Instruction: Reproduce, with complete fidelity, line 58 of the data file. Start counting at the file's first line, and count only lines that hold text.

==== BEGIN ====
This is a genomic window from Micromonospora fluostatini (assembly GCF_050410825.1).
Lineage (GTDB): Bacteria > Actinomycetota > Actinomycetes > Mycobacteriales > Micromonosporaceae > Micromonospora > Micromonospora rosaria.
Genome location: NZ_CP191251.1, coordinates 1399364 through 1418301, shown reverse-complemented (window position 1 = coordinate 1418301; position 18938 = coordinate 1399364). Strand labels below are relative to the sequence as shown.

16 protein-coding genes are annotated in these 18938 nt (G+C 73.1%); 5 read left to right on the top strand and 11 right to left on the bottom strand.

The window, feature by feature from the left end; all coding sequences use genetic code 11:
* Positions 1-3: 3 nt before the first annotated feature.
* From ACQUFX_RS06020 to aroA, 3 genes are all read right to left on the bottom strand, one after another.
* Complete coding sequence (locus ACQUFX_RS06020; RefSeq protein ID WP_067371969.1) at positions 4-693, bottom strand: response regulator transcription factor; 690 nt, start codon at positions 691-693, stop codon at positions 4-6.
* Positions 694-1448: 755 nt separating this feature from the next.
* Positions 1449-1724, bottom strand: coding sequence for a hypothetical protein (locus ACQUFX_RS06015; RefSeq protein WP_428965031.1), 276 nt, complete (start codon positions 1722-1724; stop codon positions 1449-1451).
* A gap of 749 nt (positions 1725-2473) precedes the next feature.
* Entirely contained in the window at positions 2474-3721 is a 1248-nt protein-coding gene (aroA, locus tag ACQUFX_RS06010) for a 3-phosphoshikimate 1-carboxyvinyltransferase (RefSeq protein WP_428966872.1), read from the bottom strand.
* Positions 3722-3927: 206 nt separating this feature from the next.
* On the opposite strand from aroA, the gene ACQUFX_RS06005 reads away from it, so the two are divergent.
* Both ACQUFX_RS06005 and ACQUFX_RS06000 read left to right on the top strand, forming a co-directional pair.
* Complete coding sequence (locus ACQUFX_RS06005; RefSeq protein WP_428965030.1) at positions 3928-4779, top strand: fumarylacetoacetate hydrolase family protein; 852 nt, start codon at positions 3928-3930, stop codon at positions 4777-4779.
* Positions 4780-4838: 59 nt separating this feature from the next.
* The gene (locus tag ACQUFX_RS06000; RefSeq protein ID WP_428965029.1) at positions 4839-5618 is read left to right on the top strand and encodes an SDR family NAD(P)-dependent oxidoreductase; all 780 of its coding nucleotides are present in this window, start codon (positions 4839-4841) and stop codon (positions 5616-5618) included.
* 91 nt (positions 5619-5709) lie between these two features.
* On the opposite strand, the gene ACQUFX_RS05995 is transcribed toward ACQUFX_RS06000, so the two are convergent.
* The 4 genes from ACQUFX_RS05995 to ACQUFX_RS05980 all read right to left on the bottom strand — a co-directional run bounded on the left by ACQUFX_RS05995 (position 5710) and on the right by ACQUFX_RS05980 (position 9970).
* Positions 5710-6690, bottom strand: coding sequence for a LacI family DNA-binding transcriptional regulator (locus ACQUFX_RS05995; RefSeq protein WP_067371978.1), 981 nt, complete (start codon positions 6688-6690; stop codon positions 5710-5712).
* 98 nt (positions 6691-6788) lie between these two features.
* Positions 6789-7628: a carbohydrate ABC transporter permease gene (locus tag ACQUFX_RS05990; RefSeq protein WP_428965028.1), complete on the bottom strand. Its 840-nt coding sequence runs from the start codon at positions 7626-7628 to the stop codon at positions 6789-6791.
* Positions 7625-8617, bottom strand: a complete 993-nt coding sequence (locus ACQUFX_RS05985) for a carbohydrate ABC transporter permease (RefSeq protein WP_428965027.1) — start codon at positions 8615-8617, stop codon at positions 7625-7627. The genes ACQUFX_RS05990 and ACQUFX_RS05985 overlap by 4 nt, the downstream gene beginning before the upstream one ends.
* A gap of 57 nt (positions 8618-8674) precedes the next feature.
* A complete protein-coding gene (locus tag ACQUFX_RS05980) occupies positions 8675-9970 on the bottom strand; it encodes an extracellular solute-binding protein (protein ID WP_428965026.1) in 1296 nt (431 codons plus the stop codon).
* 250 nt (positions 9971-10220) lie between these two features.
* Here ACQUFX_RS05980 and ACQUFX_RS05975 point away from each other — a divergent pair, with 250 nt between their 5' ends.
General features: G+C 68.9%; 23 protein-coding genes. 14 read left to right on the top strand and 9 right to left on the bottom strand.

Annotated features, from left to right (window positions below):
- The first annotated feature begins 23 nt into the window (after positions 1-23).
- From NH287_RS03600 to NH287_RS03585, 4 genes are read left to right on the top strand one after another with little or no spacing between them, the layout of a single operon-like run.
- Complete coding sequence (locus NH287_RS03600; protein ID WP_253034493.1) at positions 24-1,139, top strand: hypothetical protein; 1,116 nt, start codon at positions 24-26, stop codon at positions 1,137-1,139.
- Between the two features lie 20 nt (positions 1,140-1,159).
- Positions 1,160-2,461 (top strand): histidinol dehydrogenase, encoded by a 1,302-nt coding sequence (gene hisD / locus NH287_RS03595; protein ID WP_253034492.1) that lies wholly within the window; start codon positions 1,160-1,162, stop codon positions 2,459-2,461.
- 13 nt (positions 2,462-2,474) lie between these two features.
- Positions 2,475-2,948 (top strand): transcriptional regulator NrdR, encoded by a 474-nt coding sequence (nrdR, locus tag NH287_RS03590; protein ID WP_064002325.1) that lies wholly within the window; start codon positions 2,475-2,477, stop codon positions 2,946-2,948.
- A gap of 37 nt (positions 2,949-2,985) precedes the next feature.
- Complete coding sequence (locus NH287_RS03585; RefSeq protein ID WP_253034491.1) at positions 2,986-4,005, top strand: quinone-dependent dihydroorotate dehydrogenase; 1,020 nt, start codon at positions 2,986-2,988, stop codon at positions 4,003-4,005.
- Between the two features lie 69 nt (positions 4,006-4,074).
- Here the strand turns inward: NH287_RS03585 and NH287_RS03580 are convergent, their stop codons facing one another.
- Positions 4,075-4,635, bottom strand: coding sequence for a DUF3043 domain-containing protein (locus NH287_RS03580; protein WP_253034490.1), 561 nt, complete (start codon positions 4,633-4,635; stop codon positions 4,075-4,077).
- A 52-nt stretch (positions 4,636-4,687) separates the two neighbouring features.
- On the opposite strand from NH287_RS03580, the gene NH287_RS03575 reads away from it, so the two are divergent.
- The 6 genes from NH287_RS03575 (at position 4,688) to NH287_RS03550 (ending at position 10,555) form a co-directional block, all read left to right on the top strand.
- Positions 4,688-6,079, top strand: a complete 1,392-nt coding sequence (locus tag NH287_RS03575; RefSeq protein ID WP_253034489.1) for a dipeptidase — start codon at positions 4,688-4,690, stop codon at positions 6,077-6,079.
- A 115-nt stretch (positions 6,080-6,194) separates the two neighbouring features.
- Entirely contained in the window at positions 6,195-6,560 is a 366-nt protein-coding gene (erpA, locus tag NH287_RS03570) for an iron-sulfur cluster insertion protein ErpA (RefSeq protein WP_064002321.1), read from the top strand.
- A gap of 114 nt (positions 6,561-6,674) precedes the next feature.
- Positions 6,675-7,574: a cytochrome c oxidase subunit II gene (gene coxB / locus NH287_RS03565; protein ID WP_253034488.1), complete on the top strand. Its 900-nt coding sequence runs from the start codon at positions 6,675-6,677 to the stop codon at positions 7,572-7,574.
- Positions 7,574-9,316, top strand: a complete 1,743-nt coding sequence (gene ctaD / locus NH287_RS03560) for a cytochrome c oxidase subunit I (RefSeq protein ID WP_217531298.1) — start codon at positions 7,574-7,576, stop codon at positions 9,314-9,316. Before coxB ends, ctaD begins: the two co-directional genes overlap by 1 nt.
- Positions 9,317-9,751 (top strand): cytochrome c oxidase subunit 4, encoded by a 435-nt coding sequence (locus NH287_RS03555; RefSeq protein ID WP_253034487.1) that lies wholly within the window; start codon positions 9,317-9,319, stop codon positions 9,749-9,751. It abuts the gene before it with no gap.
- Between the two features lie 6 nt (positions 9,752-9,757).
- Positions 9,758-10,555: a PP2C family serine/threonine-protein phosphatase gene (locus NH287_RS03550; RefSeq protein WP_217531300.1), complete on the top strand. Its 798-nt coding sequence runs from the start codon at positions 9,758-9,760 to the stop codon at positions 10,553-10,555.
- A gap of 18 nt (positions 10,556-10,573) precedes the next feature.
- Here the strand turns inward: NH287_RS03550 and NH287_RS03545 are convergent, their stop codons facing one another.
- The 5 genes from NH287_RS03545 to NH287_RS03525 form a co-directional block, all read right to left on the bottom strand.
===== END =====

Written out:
- The 5 genes from NH287_RS03545 to NH287_RS03525 form a co-directional block, all read right to left on the bottom strand.